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University of Missouri researcher uncovers migration patterns and threats to common snook
November 28, 2023 By Hatchery International staff
Allison Pease, a fish ecologist in the College of Agriculture, Food and Natural Resources at the University of Missouri, is studying the common snook.
The common snook is an important game fish in Mexico both culturally and economically, but it’s at risk of facing endangering due to over-harvesting. Pease’s latest study focuses on its migration patterns and the effects of proposed hydro dams on the population in southern Mexico.
In the Mexican states of Tabasco and Chiapas, she investigated the snook’s almost 400-mile migration up into the rainforest habitat of the Usumacinta River where she and her team uncovered that the snook, which connects aquatic food webs and support fisheries, spawn and start their lives in coastal nursery habitats before moving into river habitats.
According to the press release from the University of Missouri, “Since the 1980s, there have been recurring proposals to construct hydropower dams in this river system, which would restrict the migratory domain these fish currently occupy when they go up to 400 miles into the rainforest from the Gulf of Mexico.”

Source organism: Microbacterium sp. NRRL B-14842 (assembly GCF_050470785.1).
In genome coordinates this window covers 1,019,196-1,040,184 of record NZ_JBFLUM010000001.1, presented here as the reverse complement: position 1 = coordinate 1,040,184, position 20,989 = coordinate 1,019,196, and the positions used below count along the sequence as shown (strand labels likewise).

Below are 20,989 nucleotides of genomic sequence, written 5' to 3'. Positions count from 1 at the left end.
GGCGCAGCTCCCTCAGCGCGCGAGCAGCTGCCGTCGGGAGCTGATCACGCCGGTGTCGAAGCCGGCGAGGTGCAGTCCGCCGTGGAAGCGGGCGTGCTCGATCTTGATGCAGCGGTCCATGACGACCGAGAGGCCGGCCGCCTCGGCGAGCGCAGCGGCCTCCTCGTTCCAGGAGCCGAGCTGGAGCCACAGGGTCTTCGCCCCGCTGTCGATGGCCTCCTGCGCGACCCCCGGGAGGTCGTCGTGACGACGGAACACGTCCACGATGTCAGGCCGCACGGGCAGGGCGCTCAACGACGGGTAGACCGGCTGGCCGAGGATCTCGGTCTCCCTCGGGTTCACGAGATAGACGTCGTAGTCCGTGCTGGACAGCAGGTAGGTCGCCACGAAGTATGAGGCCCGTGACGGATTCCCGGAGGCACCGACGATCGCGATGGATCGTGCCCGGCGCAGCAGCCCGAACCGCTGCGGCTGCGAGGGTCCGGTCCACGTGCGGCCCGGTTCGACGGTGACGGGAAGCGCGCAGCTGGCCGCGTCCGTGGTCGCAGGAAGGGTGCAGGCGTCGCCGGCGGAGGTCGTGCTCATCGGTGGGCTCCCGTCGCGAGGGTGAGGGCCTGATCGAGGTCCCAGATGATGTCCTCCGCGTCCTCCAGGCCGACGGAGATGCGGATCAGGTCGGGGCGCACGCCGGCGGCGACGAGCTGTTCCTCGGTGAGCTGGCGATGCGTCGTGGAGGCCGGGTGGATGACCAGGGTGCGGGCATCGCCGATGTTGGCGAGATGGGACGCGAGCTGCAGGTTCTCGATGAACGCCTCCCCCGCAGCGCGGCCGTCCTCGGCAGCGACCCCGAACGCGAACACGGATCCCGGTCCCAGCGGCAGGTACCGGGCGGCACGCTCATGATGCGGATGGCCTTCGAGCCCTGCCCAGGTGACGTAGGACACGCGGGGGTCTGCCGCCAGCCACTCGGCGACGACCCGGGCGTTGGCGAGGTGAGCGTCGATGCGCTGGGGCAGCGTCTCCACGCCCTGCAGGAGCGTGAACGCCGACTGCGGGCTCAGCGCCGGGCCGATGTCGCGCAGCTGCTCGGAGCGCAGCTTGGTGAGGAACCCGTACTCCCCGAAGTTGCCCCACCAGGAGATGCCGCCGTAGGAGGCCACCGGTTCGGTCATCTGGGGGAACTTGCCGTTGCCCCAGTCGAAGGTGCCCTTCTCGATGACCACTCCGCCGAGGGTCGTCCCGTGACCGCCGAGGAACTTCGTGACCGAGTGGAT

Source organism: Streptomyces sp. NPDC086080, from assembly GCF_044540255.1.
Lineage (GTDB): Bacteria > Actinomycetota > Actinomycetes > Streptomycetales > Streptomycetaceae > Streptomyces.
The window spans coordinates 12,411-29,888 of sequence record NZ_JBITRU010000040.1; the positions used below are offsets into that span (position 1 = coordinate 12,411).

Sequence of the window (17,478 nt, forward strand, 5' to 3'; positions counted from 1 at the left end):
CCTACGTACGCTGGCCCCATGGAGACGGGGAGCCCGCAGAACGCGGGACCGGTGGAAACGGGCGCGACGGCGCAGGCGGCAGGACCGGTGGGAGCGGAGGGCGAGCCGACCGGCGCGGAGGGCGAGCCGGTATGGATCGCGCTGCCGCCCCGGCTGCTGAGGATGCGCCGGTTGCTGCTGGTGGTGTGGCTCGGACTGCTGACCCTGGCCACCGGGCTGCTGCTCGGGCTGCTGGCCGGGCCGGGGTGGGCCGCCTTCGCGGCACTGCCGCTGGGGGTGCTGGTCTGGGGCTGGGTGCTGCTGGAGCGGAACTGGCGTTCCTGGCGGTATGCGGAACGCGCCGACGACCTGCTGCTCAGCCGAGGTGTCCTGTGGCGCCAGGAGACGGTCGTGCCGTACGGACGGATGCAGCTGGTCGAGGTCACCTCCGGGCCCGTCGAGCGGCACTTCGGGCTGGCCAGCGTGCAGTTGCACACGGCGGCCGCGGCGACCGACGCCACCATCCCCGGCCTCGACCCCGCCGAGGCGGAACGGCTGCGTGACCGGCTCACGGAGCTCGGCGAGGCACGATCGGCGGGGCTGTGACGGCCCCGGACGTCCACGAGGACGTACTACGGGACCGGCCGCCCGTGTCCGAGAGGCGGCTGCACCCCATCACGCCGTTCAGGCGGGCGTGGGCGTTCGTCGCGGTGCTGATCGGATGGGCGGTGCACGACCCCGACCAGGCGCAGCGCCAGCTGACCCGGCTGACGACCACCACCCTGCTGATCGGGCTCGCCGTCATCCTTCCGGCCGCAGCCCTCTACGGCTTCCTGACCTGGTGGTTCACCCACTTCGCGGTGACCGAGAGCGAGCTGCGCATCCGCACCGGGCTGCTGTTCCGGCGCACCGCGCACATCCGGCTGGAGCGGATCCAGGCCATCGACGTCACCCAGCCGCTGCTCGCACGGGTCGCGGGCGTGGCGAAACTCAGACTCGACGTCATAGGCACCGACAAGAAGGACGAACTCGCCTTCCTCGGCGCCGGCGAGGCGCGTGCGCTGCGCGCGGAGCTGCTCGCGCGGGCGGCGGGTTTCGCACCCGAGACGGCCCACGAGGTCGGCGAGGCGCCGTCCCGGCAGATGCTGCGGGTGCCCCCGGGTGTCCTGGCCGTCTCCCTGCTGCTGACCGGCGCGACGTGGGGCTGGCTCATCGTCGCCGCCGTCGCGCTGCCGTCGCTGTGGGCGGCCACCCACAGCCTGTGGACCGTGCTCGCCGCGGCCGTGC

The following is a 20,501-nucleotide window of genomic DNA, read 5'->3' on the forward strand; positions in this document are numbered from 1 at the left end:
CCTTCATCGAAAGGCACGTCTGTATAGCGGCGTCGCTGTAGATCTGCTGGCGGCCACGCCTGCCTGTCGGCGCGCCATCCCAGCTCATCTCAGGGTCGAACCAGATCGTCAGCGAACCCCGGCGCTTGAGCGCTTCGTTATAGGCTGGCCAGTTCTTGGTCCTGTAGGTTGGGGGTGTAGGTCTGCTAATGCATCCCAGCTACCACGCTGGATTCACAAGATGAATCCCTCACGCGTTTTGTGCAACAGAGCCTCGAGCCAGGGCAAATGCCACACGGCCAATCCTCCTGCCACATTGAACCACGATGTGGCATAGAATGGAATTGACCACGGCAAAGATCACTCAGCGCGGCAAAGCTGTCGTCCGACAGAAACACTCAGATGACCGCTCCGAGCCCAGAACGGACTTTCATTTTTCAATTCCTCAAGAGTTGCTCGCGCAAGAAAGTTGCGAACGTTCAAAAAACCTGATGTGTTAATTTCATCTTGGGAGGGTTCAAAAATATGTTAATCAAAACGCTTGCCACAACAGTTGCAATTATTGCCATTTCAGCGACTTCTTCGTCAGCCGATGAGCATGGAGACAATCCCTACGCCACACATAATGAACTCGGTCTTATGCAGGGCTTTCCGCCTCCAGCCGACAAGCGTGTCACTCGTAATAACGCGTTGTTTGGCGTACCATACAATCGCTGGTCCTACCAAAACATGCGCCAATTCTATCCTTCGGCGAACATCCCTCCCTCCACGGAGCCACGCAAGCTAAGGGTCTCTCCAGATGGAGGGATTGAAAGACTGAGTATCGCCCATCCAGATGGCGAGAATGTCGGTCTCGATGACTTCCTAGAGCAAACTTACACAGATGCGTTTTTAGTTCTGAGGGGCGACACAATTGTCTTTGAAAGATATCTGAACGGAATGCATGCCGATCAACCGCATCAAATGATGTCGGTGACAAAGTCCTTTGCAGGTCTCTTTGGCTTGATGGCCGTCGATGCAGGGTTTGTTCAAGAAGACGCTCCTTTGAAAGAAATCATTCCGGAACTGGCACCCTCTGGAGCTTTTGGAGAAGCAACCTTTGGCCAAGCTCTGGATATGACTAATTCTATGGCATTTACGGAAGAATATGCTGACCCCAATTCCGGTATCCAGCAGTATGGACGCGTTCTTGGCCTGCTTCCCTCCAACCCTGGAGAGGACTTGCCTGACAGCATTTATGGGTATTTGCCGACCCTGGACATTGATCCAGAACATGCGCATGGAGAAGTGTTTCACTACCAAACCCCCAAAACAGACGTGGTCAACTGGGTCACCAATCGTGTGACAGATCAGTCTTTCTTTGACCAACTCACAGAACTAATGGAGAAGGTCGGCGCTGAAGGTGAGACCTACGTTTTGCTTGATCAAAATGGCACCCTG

“The more we can understand what the fish needs and where it’s moving, the more we can inform conservation efforts in terms of identifying places to restrict harvest during certain times of the year to keep this fishery going,” said Pease in the press release.
In her research, she used otolith microchemistry — the measuring of the chemical composition of the layers of bone that grow in a fish’s ear as it matures — to determine approximately where each snook had lived during its lifetime, giving her insight into the snook’s migration patterns and whether the fish returned to the coast of the Gulf of Mexico to spawn or spent their adult lives in the river ecosystem.
Pease hopes this research will advance the science of understanding how the common snook functions and serves an important role in informing fisheries conservation.
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